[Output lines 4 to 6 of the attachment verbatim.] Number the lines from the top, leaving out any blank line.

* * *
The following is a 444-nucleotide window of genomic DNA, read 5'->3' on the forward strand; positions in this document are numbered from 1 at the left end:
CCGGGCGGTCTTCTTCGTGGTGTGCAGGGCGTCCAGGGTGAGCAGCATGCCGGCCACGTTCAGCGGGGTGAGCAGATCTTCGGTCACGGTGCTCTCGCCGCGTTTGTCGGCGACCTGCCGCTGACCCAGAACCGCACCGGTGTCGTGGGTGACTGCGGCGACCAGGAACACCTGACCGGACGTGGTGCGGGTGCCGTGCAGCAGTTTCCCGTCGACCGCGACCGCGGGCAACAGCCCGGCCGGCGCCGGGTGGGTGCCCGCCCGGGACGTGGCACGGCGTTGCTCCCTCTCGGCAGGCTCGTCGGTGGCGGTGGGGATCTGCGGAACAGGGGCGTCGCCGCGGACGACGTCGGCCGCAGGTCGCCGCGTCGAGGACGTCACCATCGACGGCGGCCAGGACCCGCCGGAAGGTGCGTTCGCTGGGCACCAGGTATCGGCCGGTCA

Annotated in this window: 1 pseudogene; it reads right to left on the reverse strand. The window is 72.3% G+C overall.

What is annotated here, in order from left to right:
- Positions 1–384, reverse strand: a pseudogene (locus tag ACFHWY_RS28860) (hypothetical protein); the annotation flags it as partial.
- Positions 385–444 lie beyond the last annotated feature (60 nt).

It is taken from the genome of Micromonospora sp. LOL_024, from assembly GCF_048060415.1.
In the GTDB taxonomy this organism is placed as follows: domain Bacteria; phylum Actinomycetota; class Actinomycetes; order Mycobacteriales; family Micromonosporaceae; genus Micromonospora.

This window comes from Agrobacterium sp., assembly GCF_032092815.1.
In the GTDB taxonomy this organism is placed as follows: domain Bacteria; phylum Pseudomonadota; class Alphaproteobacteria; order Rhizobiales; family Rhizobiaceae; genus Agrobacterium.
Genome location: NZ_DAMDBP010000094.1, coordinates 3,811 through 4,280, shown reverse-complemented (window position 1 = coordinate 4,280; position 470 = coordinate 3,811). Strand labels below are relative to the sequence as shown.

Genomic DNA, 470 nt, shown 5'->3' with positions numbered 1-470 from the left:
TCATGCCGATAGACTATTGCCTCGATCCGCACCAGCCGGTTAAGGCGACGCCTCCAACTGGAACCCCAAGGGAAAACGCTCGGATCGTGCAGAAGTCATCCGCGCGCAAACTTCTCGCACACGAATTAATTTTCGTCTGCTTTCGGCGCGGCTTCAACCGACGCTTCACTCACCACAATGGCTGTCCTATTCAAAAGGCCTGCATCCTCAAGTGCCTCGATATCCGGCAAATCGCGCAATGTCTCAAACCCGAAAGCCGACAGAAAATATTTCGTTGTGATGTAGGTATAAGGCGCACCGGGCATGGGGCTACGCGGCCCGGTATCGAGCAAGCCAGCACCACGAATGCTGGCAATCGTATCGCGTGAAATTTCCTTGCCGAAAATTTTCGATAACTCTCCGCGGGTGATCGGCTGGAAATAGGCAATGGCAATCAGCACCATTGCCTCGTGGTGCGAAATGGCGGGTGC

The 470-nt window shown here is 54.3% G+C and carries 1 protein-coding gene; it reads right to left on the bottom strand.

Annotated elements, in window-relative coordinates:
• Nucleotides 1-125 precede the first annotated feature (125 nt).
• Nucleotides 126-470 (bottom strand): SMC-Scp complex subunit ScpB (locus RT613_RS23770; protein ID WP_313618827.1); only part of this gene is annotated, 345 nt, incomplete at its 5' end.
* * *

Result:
What is annotated here, in order from left to right:
- Positions 1–384, reverse strand: a pseudogene (locus tag ACFHWY_RS28860) (hypothetical protein); the annotation flags it as partial.
- Positions 385–444 lie beyond the last annotated feature (60 nt).